LSU Pivotal Football Moments
pivotal college football moment: A decision by a coach or athletic director that changes the momentum of a program or an action by a player that changes the momentum of a game.
1932: LSU Hires Biff Jones as Coach
LSU hired Russ Cohen as its new head coach for the 1928 season. Cohen had an im­peccable pedigree. He played end for Dan McGugin at Vanderbilt for four years, serving as captain of Vandy's "point-a-minute" Southern Intercollegiate Athletic Association champ­ions for 1915. Then he was an assistant at Alabama under the great Wallace Wade.
Cohen's LSU teams won six games each of his first three seasons at the helm but never finished higher than 6th in the Southern Conference. When his 1931 Tigers lost two straight games after starting the season 4-1, LSU's student newspaper, the Reveille, de­manded that Cohen resigned.

L-R: Russ Cohen, Huey Long and James M. Smith, Troy Middleton
After the Tigers were spanked by Tulane's great Rose Bowl team 34-7, the man who really ran LSU, Governor Huey P. Long, offered Cohen a deal. Russ had two years re­maining on the $7,500-per-year contract he signed after the 1929 season. Long offered Cohen $7,500 cash if he would agree to leave. Since he wanted to return to Vanderbilt to assist McGugin, Russ accepted the offer. His final record at LSU was 23-13-1.
Huey wanted a man with a strong personality who would instill discipline in the Tigers. Major Troy Middleton, commandant of cadets at LSU, was asked if Tennessee's coach, Robert Neyland, a West Point grad, might be interested in coming to Baton Rouge. Middleton considered that possibility to have two chances–slim and none. Instead, he recommended a captain at West Point who might be available.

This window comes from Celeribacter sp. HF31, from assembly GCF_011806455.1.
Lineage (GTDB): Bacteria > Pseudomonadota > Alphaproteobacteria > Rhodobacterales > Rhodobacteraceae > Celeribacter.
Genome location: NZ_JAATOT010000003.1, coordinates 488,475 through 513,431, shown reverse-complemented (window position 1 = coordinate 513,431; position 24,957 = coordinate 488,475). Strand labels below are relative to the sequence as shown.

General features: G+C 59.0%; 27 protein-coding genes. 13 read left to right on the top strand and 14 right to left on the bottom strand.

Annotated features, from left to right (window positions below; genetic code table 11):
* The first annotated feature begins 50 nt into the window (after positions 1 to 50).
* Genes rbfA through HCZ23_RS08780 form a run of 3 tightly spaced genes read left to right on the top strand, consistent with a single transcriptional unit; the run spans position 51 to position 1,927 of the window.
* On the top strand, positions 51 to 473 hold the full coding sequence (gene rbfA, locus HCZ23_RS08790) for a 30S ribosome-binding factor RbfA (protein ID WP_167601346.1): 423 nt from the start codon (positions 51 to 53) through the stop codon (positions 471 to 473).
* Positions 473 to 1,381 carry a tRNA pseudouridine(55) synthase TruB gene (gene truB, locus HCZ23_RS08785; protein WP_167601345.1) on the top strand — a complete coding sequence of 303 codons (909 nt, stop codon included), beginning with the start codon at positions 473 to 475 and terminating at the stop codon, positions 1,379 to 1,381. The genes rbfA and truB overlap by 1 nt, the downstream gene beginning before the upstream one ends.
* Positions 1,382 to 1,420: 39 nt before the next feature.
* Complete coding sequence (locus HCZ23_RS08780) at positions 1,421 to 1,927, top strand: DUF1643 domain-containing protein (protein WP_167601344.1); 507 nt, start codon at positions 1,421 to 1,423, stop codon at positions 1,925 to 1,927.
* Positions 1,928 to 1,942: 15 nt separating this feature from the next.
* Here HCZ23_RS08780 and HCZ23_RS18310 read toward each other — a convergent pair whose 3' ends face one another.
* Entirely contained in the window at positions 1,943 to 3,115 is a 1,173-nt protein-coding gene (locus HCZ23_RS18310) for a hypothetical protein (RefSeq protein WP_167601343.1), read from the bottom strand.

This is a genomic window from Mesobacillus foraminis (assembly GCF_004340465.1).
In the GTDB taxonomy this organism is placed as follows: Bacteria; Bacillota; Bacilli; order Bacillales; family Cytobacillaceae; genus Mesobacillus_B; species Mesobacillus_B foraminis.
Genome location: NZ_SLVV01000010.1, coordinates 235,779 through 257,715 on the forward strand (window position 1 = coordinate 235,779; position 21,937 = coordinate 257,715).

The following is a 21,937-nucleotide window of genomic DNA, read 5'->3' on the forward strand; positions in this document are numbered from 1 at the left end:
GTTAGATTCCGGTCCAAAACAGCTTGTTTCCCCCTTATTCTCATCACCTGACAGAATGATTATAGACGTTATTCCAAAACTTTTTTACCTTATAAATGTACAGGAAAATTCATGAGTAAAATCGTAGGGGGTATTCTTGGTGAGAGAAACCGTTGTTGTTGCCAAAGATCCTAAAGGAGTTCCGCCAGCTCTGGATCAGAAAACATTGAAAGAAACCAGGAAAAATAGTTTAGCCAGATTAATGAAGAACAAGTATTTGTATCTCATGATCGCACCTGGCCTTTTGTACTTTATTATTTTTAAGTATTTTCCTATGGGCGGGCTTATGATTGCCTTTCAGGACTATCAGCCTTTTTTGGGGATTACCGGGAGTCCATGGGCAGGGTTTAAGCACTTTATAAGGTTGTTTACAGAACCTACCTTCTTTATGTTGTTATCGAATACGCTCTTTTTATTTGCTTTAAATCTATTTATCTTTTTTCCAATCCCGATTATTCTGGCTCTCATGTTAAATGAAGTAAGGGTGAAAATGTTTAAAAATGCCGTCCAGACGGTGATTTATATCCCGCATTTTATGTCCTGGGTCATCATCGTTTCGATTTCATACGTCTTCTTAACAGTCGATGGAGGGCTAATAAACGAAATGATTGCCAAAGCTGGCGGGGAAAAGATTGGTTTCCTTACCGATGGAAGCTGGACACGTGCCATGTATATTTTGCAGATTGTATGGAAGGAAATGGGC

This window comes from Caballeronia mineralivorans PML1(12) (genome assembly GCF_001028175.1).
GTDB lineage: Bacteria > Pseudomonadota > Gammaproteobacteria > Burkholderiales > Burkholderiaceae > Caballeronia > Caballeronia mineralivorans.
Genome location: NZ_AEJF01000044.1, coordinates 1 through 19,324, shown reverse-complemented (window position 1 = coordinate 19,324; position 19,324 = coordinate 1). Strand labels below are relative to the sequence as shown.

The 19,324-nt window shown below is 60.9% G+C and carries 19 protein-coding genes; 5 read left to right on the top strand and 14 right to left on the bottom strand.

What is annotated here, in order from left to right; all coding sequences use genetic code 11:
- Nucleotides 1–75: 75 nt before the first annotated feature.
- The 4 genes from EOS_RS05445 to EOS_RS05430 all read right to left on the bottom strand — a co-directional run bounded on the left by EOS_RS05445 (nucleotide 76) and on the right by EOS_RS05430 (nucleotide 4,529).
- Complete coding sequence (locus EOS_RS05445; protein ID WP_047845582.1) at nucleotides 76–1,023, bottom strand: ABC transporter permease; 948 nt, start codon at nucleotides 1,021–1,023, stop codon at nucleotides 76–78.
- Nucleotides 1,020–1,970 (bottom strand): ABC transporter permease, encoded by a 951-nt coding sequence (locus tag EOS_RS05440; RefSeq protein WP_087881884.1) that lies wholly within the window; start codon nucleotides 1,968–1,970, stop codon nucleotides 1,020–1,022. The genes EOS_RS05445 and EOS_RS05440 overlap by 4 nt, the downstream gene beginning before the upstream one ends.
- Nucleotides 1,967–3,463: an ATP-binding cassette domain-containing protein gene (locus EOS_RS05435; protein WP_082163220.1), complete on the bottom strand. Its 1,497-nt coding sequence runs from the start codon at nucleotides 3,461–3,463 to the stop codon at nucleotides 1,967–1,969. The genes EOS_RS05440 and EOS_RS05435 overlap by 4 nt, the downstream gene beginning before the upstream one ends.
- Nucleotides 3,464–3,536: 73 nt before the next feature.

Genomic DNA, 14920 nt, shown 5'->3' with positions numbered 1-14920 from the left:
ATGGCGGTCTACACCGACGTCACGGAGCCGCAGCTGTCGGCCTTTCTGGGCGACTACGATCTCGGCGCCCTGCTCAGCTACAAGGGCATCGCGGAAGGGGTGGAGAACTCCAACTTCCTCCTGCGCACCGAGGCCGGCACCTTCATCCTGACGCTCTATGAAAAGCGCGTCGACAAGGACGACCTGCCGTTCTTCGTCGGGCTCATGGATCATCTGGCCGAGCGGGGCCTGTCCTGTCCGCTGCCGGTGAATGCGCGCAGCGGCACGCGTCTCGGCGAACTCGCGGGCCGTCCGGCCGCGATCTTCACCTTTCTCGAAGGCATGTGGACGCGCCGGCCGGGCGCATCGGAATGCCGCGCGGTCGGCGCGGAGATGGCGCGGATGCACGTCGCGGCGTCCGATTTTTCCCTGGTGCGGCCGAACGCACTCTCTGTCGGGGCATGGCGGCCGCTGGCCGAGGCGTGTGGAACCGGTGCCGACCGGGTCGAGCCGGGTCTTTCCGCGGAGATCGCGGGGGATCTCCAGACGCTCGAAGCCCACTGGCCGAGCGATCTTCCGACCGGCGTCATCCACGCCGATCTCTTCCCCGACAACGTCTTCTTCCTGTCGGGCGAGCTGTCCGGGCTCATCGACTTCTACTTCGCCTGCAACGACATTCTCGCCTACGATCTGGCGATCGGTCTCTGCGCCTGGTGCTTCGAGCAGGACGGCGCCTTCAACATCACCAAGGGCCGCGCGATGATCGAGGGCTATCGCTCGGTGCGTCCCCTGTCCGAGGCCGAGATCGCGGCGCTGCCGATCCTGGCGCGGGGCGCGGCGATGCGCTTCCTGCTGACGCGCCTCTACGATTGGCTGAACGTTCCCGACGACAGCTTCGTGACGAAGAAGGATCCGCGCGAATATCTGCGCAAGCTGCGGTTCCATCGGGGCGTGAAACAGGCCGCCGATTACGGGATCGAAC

L-R: Robert Neyland, Huey Long and Biff Jones, Douglas MacArthur
So, with Long's blessing, LSU President James M. Smith and James Broussard, chairman of athletics, contacted Lawrence "Biff" Jones, who had compiled an impressive 30-8-2 record as Army's football coach from 1926-29. During a telephone call, Jones admitted, "Huey Long worries me." Middleton convinced Biff that Huey's influence in athletics was exaggerated by the newspapers. The Major went so far as to say that Huey was more interested in the band than the football team.
Jones was talked into visiting to LSU. But after a brief stay, he told Middleton he wasn't interested. Asked to explain his hesitation, Jones said he did not want to resign from the Army. So Middleton offered him a position as an instructor in military science.
That arrangement required a trip to Washington by Smith and Broussard for a face-to-face meeting with General Douglas MacArthur, the chief of staff and a big West Point football fan and close friend of Jones. All MacArthur wanted to know was, "How much are you going to pay Biff Jones?" $7500 was the answer. "Okay, you can have him," snapped MacArthur. "You've got yourself a good coach, but don't ever come back and ask for any more favors."
Jones would last three years, compiling a 20-5-6 record and leading the Tigers to a tie for 1st in the Southern Conference in his first year, second place in the brand new South­eastern Conference in his second year, and a fourth place finish in his third year. A dramatic encounter with Huey Long in the locker room at halftime of the final game of the 1934 season ended Jones's tenure at LSU.
Biff coached Oklahoma for two years, then Nebraska for five. His 87-33-15 lifetime record earned him induction into the College Football Hall of Fame in 1954.